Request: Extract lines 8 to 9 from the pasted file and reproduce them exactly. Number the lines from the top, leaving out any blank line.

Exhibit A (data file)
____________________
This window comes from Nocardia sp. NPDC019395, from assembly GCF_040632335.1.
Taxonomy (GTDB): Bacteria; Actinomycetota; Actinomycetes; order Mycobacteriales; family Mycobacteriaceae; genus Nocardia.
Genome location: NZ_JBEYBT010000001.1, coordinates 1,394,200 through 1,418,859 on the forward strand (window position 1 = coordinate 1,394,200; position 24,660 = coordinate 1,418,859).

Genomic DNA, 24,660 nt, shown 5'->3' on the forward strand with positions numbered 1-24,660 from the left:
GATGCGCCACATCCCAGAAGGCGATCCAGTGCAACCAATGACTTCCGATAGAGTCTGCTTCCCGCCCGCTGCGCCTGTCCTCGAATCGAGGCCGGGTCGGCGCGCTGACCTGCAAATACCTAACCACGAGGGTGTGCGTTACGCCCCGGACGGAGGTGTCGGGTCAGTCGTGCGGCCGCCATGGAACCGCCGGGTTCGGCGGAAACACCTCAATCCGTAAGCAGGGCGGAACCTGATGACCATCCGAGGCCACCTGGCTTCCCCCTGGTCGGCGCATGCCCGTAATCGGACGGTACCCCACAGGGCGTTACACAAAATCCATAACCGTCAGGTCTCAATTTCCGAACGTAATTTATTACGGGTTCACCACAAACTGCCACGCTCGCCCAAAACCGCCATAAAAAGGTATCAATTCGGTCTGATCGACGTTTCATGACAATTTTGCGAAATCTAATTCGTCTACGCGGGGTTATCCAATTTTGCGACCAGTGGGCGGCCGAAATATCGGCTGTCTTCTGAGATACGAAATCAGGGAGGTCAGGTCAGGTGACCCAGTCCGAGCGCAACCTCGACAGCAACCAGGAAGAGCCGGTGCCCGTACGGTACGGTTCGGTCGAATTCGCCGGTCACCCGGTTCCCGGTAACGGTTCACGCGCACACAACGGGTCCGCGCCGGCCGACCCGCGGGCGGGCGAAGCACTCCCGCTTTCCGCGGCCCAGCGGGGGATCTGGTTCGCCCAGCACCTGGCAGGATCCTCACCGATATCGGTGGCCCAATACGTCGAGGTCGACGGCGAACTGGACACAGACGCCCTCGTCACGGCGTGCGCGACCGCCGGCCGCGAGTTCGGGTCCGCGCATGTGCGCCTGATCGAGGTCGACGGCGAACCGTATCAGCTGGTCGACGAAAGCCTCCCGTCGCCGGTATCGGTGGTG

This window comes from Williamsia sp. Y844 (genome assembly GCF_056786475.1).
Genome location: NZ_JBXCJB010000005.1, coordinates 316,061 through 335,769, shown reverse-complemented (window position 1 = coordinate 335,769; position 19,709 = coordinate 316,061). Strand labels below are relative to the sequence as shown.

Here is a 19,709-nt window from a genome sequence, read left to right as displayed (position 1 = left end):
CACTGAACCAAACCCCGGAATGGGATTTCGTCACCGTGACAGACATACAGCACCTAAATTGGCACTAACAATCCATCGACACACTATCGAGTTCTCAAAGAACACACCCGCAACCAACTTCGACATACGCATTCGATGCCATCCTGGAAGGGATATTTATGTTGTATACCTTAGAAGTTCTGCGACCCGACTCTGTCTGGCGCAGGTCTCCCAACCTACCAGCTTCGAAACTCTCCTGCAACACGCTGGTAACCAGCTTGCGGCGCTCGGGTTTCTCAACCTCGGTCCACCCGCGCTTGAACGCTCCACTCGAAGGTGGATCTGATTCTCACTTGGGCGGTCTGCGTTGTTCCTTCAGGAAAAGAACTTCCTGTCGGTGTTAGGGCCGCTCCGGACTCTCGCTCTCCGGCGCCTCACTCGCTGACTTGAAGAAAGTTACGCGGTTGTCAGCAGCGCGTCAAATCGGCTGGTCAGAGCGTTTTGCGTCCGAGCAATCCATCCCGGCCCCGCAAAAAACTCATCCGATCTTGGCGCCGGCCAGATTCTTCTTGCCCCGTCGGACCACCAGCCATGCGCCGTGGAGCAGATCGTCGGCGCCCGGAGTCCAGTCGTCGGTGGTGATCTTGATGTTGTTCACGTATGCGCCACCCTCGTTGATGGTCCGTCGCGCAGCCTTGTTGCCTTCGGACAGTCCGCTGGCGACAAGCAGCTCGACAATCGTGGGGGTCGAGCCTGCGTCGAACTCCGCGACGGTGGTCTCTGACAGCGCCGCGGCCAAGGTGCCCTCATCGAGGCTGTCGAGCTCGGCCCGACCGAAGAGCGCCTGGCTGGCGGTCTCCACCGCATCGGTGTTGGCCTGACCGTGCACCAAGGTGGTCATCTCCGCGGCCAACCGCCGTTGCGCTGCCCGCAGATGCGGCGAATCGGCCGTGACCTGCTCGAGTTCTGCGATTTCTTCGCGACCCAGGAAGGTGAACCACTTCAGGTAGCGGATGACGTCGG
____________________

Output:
Here is a 19,709-nt window from a genome sequence, read left to right as displayed (position 1 = left end):
CACTGAACCAAACCCCGGAATGGGATTTCGTCACCGTGACAGACATACAGCACCTAAATTGGCACTAACAATCCATCGACACACTATCGAGTTCTCAAAGAACACACCCGCAACCAACTTCGACATACGCATTCGATGCCATCCTGGAAGGGATATTTATGTTGTATACCTTAGAAGTTCTGCGACCCGACTCTGTCTGGCGCAGGTCTCCCAACCTACCAGCTTCGAAACTCTCCTGCAACACGCTGGTAACCAGCTTGCGGCGCTCGGGTTTCTCAACCTCGGTCCACCCGCGCTTGAACGCTCCACTCGAAGGTGGATCTGATTCTCACTTGGGCGGTCTGCGTTGTTCCTTCAGGAAAAGAACTTCCTGTCGGTGTTAGGGCCGCTCCGGACTCTCGCTCTCCGGCGCCTCACTCGCTGACTTGAAGAAAGTTACGCGGTTGTCAGCAGCGCGTCAAATCGGCTGGTCAGAGCGTTTTGCGTCCGAGCAATCCATCCCGGCCCCGCAAAAAACTCATCCGATCTTGGCGCCGGCCAGATTCTTCTTGCCCCGTCGGACCACCAGCCATGCGCCGTGGAGCAGATCGTCGGCGCCCGGAGTCCAGTCGTCGGTGGTGATCTTGATGTTGTTCACGTATGCGCCACCCTCGTTGATGGTCCGTCGCGCAGCCTTGTTGCCTTCGGACAGTCCGCTGGCGACAAGCAGCTCGACAATCGTGGGGGTCGAGCCTGCGTCGAACTCCGCGACGGTGGTCTCTGACAGCGCCGCGGCCAAGGTGCCCTCATCGAGGCTGTCGAGCTCGGCCCGACCGAAGAGCGCCTGGCTGGCGGTCTCCACCGCATCGGTGTTGGCCTGACCGTGCACCAAGGTGGTCATCTCCGCGGCCAACCGCCGTTGCGCTGCCCGCAGATGCGGCGAATCGGCCGTGACCTGCTCGAGTTCTGCGATTTCTTCGCGACCCAGGAAGGTGAACCACTTCAGGTAGCGGATGACGTCGG